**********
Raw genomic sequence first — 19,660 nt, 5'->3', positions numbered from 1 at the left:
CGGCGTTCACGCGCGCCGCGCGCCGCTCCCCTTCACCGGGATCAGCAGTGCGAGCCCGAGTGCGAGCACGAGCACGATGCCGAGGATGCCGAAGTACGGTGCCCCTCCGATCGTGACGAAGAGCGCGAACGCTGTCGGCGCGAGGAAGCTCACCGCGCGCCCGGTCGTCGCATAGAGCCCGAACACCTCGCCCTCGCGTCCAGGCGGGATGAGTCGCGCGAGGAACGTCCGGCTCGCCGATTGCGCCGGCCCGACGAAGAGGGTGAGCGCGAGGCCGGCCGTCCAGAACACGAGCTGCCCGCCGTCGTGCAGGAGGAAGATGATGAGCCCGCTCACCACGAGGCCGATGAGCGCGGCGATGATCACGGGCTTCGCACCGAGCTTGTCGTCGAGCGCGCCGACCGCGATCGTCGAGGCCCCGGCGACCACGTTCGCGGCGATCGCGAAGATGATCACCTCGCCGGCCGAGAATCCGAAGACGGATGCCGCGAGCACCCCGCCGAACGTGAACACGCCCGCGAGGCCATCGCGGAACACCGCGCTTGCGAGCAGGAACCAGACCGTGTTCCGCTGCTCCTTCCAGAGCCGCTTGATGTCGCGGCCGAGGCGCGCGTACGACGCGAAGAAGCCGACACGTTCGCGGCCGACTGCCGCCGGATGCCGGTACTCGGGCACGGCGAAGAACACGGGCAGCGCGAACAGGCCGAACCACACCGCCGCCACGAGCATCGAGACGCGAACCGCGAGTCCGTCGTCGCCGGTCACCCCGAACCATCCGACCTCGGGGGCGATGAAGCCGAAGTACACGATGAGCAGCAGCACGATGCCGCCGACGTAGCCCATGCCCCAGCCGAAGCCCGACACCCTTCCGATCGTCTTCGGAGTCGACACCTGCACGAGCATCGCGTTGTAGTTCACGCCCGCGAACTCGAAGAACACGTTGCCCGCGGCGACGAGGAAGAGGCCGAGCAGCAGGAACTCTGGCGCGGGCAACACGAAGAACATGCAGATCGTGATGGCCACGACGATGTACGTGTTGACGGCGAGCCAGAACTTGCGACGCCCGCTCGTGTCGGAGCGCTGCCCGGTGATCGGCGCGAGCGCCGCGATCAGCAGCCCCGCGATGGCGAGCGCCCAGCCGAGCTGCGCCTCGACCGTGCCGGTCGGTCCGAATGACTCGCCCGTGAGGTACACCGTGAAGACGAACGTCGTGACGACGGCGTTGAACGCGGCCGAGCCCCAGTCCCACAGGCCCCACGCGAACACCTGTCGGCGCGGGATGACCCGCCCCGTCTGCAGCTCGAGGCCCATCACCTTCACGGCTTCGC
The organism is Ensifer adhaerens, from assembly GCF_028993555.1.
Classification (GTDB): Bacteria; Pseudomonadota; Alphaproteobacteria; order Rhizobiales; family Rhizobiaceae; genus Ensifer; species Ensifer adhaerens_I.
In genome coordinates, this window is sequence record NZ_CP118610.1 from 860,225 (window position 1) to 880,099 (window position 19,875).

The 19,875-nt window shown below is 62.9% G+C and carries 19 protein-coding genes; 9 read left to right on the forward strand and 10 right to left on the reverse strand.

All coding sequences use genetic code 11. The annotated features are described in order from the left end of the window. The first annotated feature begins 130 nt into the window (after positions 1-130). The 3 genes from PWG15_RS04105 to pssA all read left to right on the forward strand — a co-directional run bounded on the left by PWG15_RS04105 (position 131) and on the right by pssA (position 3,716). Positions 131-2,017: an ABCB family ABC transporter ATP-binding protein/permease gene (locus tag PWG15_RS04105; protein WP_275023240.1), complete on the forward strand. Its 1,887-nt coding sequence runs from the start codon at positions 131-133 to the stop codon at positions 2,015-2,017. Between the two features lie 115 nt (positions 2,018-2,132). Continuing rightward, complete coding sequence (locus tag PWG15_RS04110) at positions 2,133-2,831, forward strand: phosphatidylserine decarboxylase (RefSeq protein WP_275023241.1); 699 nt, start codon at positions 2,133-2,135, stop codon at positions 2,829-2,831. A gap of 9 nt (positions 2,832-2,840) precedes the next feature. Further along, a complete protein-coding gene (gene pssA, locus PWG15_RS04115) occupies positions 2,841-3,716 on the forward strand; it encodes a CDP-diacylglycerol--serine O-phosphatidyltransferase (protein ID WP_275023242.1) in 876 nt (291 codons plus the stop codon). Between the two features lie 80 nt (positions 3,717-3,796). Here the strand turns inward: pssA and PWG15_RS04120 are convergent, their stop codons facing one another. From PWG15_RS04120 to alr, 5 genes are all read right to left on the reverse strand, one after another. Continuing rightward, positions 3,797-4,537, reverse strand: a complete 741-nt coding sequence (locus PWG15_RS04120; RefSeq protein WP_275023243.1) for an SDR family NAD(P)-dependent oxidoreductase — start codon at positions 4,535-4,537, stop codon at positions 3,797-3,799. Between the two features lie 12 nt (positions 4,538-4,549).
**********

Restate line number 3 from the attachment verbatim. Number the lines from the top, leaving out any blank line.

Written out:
The organism is Ensifer adhaerens, from assembly GCF_028993555.1.